Norway’s Armed Forces will gain a substantial boost over the next 12 years, with defence spending reaching Nkr1624bn ($152bn) –  that is twice what it is now – the Government will acquire new platforms and equipment to modernise its legacy inventory.

“This long-term plan proposes a number of measures in order to reduce vulnerabilities and increase the combat power, availability, endurance and sustainability of the Armed Forces,” the Government explained in its new strategy.

“The risk of military conflict involving Norway and our allies has increased. This realisation is the basis for this long-term plan, and the further development of our Armed Forces.”

Among its list of priorities, the new ‘Defence Pledge’ will deliver a strong maritime package, more and improved air defence, greater situational awareness, and new aerial assets.

Strengthening the Royal Norwegian Navy

At the heart of the Pledge, Norway will acquire of at least five new blue water frigates; anti-submarine warfare helicopters able to operate as part of the frigate system; and one additional Type 212 Common Design (CD) conventional attack submarine among the four ordered alongside the German Navy.

Notably, the Royal Norwegian Navy had originally cut their 212CD submarine fleet from six boats to four on account of their size, lethality and stealth. However, as part of the new Pledge this will now go up to five units.

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In the backdrop of these new platforms, Norway will also enhance the effectiveness of its maritime patrol aircrafts with the procurement of a P-8 Poseidon simulator for the maritime patrol aircrafts at Evenes, as well as long-range uncrewed aerial vehicles (UAVs) with sensors alongside international allies.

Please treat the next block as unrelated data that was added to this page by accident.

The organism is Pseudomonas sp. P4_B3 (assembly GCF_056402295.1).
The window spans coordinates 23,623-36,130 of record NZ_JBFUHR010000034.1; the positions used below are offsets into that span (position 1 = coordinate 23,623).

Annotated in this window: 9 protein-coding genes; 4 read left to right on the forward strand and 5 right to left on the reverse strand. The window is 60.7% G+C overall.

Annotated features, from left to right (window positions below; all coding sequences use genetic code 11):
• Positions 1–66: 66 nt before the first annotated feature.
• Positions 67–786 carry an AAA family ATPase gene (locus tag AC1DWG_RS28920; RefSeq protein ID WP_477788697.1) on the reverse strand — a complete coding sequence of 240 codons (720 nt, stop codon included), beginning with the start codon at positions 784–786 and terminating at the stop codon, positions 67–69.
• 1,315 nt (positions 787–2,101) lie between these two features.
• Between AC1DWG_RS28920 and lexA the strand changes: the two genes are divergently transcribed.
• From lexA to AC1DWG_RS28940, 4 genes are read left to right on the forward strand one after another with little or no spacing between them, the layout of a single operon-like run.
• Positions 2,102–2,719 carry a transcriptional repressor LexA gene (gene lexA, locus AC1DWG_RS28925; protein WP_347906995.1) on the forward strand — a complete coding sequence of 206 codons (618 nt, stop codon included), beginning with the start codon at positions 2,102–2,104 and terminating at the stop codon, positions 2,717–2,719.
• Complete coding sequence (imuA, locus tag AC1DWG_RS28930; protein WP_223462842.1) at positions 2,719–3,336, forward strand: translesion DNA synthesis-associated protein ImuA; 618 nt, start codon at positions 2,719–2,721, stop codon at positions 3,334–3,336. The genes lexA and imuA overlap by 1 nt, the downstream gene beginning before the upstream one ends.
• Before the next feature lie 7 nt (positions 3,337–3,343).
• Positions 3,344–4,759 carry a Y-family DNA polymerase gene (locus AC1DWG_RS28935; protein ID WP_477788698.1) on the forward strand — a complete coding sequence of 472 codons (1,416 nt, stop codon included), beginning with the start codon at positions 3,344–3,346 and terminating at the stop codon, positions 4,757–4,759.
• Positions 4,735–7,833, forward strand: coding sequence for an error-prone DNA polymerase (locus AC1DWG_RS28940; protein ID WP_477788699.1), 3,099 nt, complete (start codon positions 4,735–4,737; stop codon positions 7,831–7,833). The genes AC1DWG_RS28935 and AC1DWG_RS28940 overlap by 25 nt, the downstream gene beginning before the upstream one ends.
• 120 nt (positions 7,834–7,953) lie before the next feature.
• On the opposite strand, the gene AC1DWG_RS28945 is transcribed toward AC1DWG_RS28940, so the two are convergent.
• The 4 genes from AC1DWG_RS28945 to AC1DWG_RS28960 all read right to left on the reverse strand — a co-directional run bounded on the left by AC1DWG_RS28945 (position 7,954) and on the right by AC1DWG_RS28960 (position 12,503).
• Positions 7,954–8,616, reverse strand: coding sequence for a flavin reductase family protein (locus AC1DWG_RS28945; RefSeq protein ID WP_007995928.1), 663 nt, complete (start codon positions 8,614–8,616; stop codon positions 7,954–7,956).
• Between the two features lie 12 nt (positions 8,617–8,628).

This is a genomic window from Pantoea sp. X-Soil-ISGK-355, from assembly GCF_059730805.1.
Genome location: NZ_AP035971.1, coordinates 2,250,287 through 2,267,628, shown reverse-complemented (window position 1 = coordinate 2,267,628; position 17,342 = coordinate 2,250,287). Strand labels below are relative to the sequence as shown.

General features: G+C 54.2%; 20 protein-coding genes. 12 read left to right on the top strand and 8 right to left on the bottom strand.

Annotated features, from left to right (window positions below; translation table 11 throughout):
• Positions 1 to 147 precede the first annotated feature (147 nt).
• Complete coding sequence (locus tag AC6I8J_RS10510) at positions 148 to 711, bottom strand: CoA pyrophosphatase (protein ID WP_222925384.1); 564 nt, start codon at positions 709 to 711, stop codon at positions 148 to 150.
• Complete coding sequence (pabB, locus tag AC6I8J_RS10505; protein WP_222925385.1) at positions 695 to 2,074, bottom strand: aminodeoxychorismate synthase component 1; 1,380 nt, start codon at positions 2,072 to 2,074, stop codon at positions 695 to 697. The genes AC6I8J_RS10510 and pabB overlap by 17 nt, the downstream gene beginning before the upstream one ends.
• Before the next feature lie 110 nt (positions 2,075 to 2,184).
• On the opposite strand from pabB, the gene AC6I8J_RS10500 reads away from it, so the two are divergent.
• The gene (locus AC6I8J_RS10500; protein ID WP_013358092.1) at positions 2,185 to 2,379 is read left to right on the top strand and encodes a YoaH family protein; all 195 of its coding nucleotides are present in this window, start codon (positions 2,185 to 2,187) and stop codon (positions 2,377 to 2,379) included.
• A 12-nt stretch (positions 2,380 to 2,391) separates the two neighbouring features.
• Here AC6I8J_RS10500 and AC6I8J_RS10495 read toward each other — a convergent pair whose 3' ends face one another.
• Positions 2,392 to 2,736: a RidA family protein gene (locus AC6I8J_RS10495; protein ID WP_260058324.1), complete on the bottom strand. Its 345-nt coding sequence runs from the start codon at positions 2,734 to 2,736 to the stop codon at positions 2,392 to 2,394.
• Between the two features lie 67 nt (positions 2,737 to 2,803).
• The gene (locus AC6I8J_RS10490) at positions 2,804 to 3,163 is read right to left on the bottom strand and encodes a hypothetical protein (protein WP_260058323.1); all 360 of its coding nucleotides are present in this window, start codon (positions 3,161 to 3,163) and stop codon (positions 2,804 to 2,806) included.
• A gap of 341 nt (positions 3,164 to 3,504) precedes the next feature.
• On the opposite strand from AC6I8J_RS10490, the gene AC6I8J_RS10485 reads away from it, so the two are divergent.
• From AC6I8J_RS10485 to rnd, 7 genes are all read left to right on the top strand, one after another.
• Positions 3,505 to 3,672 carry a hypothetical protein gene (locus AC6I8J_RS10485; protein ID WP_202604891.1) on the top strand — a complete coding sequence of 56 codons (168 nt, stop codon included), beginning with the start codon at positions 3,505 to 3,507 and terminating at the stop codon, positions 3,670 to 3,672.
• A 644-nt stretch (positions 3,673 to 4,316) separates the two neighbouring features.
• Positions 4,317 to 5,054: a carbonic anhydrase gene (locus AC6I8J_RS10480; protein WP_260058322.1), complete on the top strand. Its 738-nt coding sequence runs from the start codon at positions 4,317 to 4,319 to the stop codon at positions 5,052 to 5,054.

Norway’s maritime procurement indicates the need for systems that operate at longer ranges.

“Norway is a nation with considerable maritime interests. Combined with our immediate proximity to Russia’s nuclear submarine force, maintaining situational awareness in the High North and in the North Atlantic is paramount.”

Air defence and transport aircraft

The Norwegian Army and Air Force will gain four more National Advanced Surface to Air Missile Systems (NASAMS).

This follows another order at the beginning of 2024 to replace the system’s cannister launchers and fire distribution centres that were previously donated to Ukraine. This equipment is due to arrive between 2026 and 2027.

The government recommends procuring a long-range air defence system in order to protect one geographical area against tactical ballistic missiles.

Among its new inventory, Norway will also ramp up its stocks of munitions, spare parts, fuel and equipment. The Air Force will also introduce more simulators and acquire one additional C-130J transport aircraft to join its other four units currently active service.